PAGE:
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Diagnostic Imaging

Clinical Imaging: An Atlas of Differential Diagnosis by Ronald L. Eisenberg MD

By Ronald L. Eisenberg MD

Dr. Eisenberg's top vendor is now in its 5th Edition—with brand-new fabric on puppy and PET/CT imaging and increased assurance of MRI and CT. that includes over 3,700 illustrations, this atlas courses readers during the interpretation of abnormalities on radiographs. The emphasis on development acceptance displays radiologists' daily needs...and is beneficial for board guidance. equipped by way of anatomic region, the booklet outlines and illustrates regular radiologic findings for each affliction in each organ method. Tables at the left-hand pages define stipulations and attribute imaging findings...and provide reviews to steer prognosis. photographs at the right-hand pages illustrate the main findings famous within the tables. A significant other site helps you to determine and extra sharpen your diagnostic talents.

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B Pericardial cyst. Axial spin-echo MRI at the base of the heart. An intermediate signal intensity smooth mass extrinsic to the heart is identified (arrow). g. g. the GI tract, kidney, testis, head and neck tumours, breast) MIDDLE MEDIASTINAL MASSES Low-attenuation lymph node enlargement. * Tuberculous lymphadenopathy. * Massively enlarged lymph nodes. Massive anterior mediastinal nodal enlargement secondary to Hodgkin’s disease. * B Non-small cell lung carcinoma. (A) Axial and (B) coronal CT demonstrating massive mediastinal adenopathy partially encasing the thoracic aorta (arrows) as well as compressing and nearly occluding the left main pulmonary artery (arrowheads).

A) PA XR of the trachea reveals a tracheal stenosis (arrow) proximal to a tracheostomy stoma (open arrow). The proximal oesophagus is distended with air (arrows) close to the fistula. { TRACHEAL DISORDERS TRACHEAL NEOPLASMS Benign Definition This is most commonly a hamartoma, leiomyoma, neurogenic tumour or lipoma CT A well-demarcated and round lesion (< 2cm) ▶ a smoothly marginated intraluminal polyp (hamartomas and lipomas may demonstrate fat attenuation) Malignant Definition These are uncommon – the vast majority are a squamous cell or adenoid cystic carcinoma CT A soft tissue mass (usually involving the posterior and lateral walls) ▶ it is often sessile and eccentric resulting in asymmetrical luminal narrowing ▶ can be polypoid and mostly intraluminal (with mediastinal extension seen in 30–40%) Secondary malignant neoplasms Definition These can be due to a haematogenous metastasis (commonly renal cell carcinoma and melanoma) or following direct local invasion CT Intraluminal soft tissue nodules and wall thickening A B Adenoid cystic carcinoma of the trachea.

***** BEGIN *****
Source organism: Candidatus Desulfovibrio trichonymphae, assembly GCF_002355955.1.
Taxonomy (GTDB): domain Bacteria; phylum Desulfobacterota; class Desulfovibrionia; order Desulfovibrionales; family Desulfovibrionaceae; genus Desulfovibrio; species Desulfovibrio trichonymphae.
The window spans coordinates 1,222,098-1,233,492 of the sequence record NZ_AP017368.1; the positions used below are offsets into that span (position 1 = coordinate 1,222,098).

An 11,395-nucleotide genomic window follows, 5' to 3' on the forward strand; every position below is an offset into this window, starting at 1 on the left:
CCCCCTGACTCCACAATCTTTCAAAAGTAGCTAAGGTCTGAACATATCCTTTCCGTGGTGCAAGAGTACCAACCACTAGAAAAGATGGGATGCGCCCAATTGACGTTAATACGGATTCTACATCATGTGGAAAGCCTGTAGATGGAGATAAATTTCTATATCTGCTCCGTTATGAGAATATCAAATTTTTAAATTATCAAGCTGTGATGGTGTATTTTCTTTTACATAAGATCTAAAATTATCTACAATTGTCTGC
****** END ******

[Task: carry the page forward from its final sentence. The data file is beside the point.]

Pancreatic pseudocyst. CECT shows a round posterior mediastinal cystic mass located behind the heart and demonstrating enhancing walls. { Extramedullary haematopoiesis showing smooth pleurally based masses and altered bone texture in this patient with thalassaemia. * Mediastinal lipomatosis. { Lateral thoracic meningocele. Non-contrast CT shows a well-marginated water attenuation mass arising from the spinal canal. Note the marked widening of the neural foramen. 2 ¡ MEDIASTINUM CONGENITAL ABSENCE OF THE PERICARDIUM DEFINITION • A congenital pericardial defect caused by vascular compromise to the pleuropericardial membrane during development • This varies from a small defect to complete (bilateral) absence of the pericardium ▶ complete absence commonly affects the left pericardium (bilateral and isolated right-sided lesions are very rare) CLINICAL PRESENTATION • Complete absence is usually asymptomatic ▶ partial absence may be complicated by herniation or cardiac chamber entrapment (particularly affecting the left atrial appendage) lung between the aorta and pulmonary artery (also between the left hemidiaphragm and cardiac silhouette) ▶ an ill-defined right cardiac border (due to leftward cardiac displacement and rotation) • Partial pericardial defect: varying degrees of pulmonary artery or left atrial appendage prominence ▶ the heart retains its normal position PEARLS • This is associated with congenital heart and lung anomalies: ASD ▶ TOF ▶ PDA ▶ bronchogenic cysts ▶ pulmonary sequestration • It is associated with large pleural defects (the lung can herniate and surround the intrapericardial vascular structures) RADIOLOGICAL FEATURES CXR/CT/MRI • Complete absence of the left pericardium: cardiac displacement into the left chest ▶ interposition of PERICARDITIS DEFINITION • Pericardial inflammation caused by: myocardial infarction (Dressler syndrome) ▶ mediastinal irradiation ▶ infection (viral or bacterial) ▶ connective tissue diseases (rheumatoid arthritis or SLE) ▶ metabolic disorders (uraemia or hypothyroidism) ▶ neoplasia ▶ AIDS CLINICAL PRESENTATION • Chest pain ▶ dyspnoea ▶ pericardial friction rub ▶ pulsus paradoxus RADIOLOGICAL FEATURES CXR Acute pericarditis commonly manifests as a pericardial effusion (which is usually diagnosed with echocardiography) • Pericardial effusion: a sudden increase in the cardiac silhouette without specific chamber enlargement ▶ filling in of the retrosternal space ▶ effacement of the normal cardiac borders ▶ a ‘water bottle’ cardiac configuration ▶ the bilateral ‘hilar overlay’ sign ▶ the ‘epicardial fat pad’ sign (with an anterior pericardial stripe > 2mm on a lateral CXR) CT Pericardial enhancement (increased attenuation suggests haemorrhage) 36 MRI In the absence of haemorrhage, effusions are predominantly low SI ▶ haemorrhagic effusions are of variable SI (depending upon the blood product age) • Inflammatory conditions: T2WI: thickened inflamed pericardium returns moderate to high SI ▶ T1WI þ Gad: enhancement PEARLS • Causes of a transudative pericardial effusion: cardiac surgery ▶ CCF ▶ uraemia ▶ myxoedema ▶ collagen vascular diseases • Causes of a haemopericardium: trauma ▶ aortic dissection or rupture ▶ neoplasm • Constrictive pericarditis: this represents a chronic phase of fibrous scarring, pericardial thickening and obliteration of the pericardial cavity ▶ it can result in restriction of diastolic cardiac filling § The aetiology is usually unknown (but is presumed secondary to an occult viral pericarditis) ▶ it can also be due to neoplastic infiltration or after mediastinal irradiation § CT/MRI Pericardial thickening !